Debt Capital Remains Available Despite Market Changes
Despite rising interest rates and increasing spreads, debt capital remains available and in demand for commercial real estate. While institutional lending was up significantly as of second-quarter 1999 and all institutional lenders have been active, some interesting changes in market share have occurred over the last 18 months. Here's an overview of what's happening in the market.
Outstanding commercial mortgages for all property types except multifamily totaled about $1 trillion in second-quarter 1999, according to the Federal Reserve Flow of Funds Z.1 report, which gives a comprehensive overview of the U.S. commercial real estate debt market. This figure represents an almost 3 percent increase over first-quarter 1999 totals.
Overall, the dollar volume of outstanding commercial mortgages is almost 20 percent greater than at the end of 1997 and 6.6 percent greater than at year-end 1998. Lenders continue to be comfortable enough with the state of property markets to increase lending production.
No private-sector lenders have experienced a decline. Not surprisingly, commercial mortgage-backed securities issuers are leading the charge to increase production levels and were up 5 percent. However, finance companies and private pension funds closely followed, boosting outstanding loans by 4.9 percent and 4 percent, respectively. A surprise to some observers has been savings and loans' increase in lending, which jumped 3.1 percent. The perception that the thrift industry has withered away has not proved true.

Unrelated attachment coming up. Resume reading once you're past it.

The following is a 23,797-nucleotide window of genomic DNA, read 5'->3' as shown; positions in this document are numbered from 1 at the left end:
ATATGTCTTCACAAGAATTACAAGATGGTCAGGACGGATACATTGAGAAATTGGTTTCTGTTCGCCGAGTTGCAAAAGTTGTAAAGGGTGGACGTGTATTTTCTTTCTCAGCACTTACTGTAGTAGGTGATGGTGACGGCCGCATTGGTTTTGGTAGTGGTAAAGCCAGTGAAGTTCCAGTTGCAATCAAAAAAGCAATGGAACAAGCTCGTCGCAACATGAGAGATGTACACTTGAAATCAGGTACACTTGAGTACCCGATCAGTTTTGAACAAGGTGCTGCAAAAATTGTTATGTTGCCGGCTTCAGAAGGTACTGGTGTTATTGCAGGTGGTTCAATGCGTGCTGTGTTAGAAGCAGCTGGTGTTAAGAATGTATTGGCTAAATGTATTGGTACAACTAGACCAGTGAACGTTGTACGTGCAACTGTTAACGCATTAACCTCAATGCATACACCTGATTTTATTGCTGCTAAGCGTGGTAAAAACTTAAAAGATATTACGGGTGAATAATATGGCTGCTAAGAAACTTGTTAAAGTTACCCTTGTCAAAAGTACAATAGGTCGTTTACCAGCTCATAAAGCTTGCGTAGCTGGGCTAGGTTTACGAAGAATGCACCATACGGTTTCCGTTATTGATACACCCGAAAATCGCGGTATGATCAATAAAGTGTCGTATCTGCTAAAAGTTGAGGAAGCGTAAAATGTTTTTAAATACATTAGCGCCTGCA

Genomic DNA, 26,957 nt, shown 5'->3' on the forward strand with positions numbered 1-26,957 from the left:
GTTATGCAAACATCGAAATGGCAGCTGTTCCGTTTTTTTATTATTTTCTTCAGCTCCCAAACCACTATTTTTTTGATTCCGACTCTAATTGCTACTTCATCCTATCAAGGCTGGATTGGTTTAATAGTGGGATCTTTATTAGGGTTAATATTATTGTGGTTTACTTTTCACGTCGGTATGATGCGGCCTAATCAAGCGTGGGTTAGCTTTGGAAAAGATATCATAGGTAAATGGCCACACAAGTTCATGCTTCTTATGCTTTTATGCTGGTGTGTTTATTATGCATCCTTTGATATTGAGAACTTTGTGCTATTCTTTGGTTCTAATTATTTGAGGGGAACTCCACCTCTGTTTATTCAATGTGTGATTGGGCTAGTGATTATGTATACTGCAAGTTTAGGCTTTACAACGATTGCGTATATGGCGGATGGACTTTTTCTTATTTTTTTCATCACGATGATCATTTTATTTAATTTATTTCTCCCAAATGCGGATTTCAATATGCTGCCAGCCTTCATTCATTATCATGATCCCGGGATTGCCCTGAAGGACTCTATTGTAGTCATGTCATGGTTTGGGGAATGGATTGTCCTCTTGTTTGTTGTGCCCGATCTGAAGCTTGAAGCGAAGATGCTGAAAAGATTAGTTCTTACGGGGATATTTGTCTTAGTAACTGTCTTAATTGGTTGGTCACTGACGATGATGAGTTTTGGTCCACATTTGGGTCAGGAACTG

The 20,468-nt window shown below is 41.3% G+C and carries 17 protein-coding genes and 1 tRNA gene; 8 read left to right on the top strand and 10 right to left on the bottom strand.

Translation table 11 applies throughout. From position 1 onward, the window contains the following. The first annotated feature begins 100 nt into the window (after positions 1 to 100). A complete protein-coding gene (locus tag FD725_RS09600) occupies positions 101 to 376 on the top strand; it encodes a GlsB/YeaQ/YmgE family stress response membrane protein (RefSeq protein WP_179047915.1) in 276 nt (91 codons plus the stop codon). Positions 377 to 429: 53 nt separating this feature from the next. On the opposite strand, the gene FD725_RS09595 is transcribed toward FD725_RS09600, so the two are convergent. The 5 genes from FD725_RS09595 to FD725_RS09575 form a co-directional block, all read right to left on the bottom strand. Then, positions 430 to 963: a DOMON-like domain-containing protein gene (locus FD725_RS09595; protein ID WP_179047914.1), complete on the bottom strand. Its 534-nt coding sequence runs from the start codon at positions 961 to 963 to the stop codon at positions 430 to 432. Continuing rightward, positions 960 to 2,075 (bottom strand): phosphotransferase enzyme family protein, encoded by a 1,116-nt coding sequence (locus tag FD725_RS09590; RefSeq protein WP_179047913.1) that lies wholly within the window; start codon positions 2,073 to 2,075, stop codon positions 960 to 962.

Other lenders that have increased outstanding commercial mortgages are commercial banks, which rose 2.8 percent, and life insurance companies, which were up 2.5 percent.
The amount of real estate investment trust debt assets, which increased by 6.4 percent in first-quarter 1999, remained unchanged. However, REIT liabilities decreased in the second quarter by 3.9 percent after increasing by 6.9 percent in the first quarter. It is not clear why this shift occurred, but REITs may be trying to rein in their use of debt capital, which was their first alternative when the equity markets became inhospitable to them in 1998. REIT mortgage liabilities at midyear 1999 were 57 percent higher than they were at year-end 1997, but only 2.7 percent higher than at year-end 1998.